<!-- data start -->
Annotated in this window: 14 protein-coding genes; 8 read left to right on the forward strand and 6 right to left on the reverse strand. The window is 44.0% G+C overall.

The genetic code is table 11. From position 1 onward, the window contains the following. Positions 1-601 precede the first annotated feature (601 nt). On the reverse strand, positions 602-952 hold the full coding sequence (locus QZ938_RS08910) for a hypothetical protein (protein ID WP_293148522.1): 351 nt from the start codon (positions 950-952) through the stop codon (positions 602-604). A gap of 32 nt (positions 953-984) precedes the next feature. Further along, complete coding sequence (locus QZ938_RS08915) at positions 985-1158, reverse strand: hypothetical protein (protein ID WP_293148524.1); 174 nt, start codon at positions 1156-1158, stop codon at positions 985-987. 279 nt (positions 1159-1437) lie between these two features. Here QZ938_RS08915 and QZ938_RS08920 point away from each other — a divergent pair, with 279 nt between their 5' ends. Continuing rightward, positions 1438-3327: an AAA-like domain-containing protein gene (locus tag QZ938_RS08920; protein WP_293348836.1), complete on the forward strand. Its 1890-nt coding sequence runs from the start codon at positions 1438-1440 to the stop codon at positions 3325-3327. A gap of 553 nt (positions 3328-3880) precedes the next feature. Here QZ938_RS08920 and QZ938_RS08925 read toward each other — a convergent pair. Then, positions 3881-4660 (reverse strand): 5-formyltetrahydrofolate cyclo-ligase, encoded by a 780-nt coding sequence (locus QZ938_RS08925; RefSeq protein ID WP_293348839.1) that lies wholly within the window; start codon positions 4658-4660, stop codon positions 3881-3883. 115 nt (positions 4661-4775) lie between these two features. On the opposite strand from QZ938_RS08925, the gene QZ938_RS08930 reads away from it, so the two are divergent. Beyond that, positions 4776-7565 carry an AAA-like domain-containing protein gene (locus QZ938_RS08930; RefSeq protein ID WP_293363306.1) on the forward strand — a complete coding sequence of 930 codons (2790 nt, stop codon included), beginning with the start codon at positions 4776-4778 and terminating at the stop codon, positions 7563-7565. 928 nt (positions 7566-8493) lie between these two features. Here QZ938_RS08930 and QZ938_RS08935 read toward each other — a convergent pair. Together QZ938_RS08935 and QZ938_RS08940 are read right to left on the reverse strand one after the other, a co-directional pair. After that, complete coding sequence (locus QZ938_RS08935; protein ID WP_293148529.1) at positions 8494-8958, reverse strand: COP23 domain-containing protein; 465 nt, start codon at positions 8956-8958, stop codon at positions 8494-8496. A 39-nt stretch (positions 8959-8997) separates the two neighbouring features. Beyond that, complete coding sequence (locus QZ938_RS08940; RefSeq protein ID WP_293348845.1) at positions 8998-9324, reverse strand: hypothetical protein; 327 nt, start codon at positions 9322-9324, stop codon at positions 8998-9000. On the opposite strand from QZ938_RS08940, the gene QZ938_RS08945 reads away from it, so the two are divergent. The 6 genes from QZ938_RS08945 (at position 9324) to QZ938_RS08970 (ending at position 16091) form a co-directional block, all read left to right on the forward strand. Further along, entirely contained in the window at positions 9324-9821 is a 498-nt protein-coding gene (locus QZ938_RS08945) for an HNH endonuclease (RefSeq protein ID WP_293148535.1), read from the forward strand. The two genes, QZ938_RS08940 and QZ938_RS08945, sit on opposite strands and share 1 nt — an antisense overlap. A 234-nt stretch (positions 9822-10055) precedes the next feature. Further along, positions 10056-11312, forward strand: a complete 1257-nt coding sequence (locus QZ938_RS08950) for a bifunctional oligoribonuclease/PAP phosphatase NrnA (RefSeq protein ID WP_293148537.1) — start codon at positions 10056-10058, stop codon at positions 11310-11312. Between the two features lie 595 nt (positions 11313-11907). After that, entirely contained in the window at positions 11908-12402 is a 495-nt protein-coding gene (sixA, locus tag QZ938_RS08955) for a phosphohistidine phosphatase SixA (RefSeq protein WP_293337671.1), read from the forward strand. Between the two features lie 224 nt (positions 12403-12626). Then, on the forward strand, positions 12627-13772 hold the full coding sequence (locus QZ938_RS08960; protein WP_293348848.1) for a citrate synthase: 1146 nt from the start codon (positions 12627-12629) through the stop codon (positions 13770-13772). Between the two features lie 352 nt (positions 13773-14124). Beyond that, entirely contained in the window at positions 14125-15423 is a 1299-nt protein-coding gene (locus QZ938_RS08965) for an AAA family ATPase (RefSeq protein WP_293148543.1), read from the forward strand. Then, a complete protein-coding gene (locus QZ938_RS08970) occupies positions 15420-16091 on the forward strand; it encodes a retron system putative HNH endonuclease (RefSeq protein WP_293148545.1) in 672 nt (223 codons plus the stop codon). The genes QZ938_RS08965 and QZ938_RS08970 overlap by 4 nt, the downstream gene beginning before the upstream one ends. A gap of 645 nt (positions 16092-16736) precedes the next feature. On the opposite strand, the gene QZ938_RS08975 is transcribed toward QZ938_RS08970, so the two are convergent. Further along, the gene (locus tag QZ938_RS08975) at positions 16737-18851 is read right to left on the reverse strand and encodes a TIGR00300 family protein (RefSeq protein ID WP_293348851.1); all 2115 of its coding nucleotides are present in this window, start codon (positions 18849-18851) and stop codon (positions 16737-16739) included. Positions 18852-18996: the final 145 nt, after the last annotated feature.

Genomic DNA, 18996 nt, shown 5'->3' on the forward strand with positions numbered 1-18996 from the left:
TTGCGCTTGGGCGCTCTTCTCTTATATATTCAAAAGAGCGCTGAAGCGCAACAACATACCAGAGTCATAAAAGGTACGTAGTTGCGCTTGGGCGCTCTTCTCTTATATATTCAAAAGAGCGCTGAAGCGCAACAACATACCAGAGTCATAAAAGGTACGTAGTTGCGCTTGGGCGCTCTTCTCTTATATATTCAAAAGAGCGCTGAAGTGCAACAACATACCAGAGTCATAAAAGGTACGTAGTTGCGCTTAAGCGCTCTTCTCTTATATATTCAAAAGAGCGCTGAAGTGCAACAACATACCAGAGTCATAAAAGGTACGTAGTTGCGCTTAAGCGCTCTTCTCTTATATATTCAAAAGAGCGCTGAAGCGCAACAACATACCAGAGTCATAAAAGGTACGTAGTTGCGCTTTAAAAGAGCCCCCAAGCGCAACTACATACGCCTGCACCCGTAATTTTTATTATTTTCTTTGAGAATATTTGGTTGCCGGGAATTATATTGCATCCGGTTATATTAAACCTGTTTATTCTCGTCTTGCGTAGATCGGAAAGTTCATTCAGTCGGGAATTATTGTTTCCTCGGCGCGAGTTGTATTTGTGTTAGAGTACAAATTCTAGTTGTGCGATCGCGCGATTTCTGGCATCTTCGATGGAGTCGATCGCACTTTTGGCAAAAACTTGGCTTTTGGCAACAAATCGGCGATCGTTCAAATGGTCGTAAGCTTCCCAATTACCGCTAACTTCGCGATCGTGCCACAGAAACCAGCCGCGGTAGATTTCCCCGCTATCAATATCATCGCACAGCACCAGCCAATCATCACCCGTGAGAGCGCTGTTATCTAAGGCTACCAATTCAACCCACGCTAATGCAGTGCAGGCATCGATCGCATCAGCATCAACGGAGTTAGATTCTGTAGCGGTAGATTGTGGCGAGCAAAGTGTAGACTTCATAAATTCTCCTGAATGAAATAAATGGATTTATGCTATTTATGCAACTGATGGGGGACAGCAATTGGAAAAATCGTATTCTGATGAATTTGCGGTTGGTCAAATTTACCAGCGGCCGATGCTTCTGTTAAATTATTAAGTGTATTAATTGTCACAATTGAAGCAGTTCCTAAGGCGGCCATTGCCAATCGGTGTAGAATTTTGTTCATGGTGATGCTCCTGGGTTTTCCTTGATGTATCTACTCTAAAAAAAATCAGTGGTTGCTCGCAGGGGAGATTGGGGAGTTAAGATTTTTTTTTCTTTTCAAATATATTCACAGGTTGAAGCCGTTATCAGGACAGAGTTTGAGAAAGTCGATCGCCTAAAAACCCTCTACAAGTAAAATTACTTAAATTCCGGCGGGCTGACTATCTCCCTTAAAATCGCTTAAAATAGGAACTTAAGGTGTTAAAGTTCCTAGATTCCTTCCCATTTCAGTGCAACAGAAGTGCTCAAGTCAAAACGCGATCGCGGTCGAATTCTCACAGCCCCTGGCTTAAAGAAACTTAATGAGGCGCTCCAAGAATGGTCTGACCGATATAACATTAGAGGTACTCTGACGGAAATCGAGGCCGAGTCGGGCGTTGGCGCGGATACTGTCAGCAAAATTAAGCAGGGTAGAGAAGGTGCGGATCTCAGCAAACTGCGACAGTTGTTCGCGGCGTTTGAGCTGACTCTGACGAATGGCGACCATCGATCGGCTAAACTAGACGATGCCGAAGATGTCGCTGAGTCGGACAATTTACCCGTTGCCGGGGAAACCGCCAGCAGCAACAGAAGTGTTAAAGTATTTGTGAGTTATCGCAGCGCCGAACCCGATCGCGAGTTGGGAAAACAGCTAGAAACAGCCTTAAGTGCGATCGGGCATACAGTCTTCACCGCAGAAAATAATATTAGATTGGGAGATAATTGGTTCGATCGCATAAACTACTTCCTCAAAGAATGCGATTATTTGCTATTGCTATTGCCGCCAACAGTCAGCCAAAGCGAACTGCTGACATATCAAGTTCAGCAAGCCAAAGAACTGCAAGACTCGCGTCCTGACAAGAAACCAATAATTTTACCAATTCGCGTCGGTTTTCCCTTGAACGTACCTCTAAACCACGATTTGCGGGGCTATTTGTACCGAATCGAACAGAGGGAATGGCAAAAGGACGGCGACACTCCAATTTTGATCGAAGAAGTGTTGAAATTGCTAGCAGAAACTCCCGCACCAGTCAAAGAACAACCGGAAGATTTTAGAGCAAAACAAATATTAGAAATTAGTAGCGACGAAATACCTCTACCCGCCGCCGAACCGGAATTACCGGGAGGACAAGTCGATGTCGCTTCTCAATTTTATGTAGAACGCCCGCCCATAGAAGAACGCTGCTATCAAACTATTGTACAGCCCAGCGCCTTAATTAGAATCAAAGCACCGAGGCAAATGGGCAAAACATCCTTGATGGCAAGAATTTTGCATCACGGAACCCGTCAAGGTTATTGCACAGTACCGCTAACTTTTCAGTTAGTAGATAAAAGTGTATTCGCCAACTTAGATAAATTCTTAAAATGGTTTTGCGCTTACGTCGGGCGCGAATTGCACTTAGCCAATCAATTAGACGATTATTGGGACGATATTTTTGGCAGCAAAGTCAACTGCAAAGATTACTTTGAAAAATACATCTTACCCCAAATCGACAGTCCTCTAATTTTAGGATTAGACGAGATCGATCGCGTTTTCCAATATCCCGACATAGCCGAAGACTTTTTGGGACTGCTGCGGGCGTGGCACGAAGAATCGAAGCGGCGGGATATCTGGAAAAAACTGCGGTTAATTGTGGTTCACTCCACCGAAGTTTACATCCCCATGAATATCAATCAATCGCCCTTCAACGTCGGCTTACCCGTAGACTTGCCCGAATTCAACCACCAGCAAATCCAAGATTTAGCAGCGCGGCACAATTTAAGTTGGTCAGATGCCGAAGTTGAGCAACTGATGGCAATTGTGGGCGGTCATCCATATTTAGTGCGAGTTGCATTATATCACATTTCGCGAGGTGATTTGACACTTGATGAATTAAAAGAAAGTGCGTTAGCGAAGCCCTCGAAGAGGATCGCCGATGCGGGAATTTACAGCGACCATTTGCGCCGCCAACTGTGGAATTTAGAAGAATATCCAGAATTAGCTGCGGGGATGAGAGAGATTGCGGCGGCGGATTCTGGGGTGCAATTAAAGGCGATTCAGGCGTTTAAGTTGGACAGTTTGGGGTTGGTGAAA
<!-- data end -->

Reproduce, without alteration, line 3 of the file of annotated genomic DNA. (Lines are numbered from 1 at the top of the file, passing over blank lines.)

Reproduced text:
Genomic DNA, 18996 nt, shown 5'->3' on the forward strand with positions numbered 1-18996 from the left: